German is both a complex and simple language, whose level of difficulty of which depends on how you decide to learn it. However, when you start learning German as a beginner, you don’t always know how to proceed, where to go, in short, what to do from the beginning!
Me: When I arrived in Germany, I also didn’t know what I could and should do. I went to school in the morning and then I went home. But to tell the truth, I was rather lost because I felt empty. When I came home, I wondered if there was anything else I could do to fill the emptiness. I would have liked to know what I know today, so that I would not only gain time or money, but also confidence.
So I’m going to show you here what you can do when you’re just beginning!
Many people will tell you to start with the basics. What did they mean by that? And where exactly should you start? Those are the questions that you ask yourself at that point. In my experience, I would say there’s an order you can follow. To find out, go back in time and analyze your educational background. Ask yourself how you started learning English from the very beginning. Do you remember it? You know what I’m talking about, right? I’m talking about the alphabet.
No matter what language you are learning, try to memorize the alphabet of that language first. By this I mean the pronunciation ( because German also uses letters like English ), the exact handwriting and the differences. Don’t neglect this point by starting straight away with more complex things. Follow the process and grow with it. And of course who says alphabet, says numbers.
It would be more reasonable to learn the numbers directly with the letters. For a start, counting to ten would be nice. Then up to 100 and so on. The good thing about numbers is that from 20 onwards, the same numbers from 1 to 9 are combined, except that in German the order is reversed. It’s a bit like in English with twenty-one ( ein und zwanzig ), twenty-two ( zwei und zwanzig ), etc… The rest is just a continuation. The “und” in the middle represents the “–” in English. Then comes the conjugation.
You already know the first two verbs that I would say fundamental and that you should learn first. The verb to be and the verb to have. Knowing the conjugation of these two verbs already opens a big door because they make up most sentences and in many forms. It should be simple enough for you to memorize them and advantageous to recite them. Once you’ve done that, you’ll be able to tackle the verbs that you think are part of the common verbs. How do I know this? It’s easy to find out. You know the verbs in your mother tongue that are almost always in the middle of everyday conversations. Well here it’s the same thing.
Tip: Write down one or two verbs every night and put them in a place where you can see them. Take a look at them from time to time during the day. The next evening, put them away and look for another one or two. At the end of the month or after two weeks, take them all out and see if you still remember them. Do this for as long as you can and your verb base will be excellent very quickly. You can also use this technique to remember common words.
Good to know: Learn a verb and its compound form because in German the compound form of a verb is used more than the past form. After this, you can start with the vocabulary
With conjugation and vocabulary you will already be able to express yourself and understand a lot of things. This will be very encouraging and rewarding for you. Don’t venture into complex vocabulary right from the start. The most important thing would be to focus first on simple, everyday words that are necessary for everyday life.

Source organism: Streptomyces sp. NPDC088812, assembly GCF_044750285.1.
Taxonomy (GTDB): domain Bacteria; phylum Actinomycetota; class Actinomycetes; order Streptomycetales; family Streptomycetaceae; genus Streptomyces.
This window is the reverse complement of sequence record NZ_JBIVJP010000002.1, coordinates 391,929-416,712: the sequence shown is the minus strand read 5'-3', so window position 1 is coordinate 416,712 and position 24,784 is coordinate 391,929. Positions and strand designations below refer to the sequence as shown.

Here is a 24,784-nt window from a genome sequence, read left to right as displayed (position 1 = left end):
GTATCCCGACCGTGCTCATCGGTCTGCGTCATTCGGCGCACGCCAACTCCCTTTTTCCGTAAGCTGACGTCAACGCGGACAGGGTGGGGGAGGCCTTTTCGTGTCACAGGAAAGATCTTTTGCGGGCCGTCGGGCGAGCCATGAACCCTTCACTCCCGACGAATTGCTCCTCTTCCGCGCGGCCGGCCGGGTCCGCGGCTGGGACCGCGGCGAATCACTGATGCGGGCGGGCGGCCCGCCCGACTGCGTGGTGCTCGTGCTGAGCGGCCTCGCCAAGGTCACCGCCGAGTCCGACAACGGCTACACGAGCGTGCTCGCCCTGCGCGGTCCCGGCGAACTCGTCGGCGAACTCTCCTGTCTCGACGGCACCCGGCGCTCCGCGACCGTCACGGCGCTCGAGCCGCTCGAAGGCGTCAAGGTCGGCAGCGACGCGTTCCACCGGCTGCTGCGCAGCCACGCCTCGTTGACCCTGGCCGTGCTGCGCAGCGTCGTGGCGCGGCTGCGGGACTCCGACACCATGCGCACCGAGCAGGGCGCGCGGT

Advice: The vocabulary is very large. Learn effectively and efficiently. What I am implying is to put a priority focus on the terms that will be most useful to you according to your situation. Let me explain! If you want to become a student, focus on study terms, if you want to become a cook, focus on cooking terms, if you want to work in a specific field, focus more on the terms of that field. The rest you can complete later. Don’t go stuffing your brain with gardening terms if you want to study medicine. It’s called effective learning.
Grammar can therefore be part of your concerns, once you have made the points mentioned above. For me, it is the most complex because of its multiple rules. It is better to speak with grammatical mistakes than to not be able to speak at all because of a lack of vocabulary.
Advice: For a start, pay more attention to the structure of the sentences. German has a totally different structure than English, with verbs sometimes at the end of sentences, sometimes at the beginning and depending on the type of sentence (interrogative, affirmative, negative and imperative). So it would be good to know these differences.
Finally, I have one last tip for you: Reading the basic sentences by themselves instead of words alone would also be a good, if not a very good alternative. Because you will learn the words in one shot, notice the endings, see the conjugation and understand the context and sometimes even learn new words by intuition. However, it goes without saying that you should have a minimum of vocabulary so that you don’t have to spend hours learning new words. The best thing is to choose the sentences in relation to your current level and increase in difficulty as you go along.
Don’t let yourself be intimidated. All this is learned relatively faster than you might think. Follow each step from the very beginning and you will soon see that you have the basics. Don’t give up!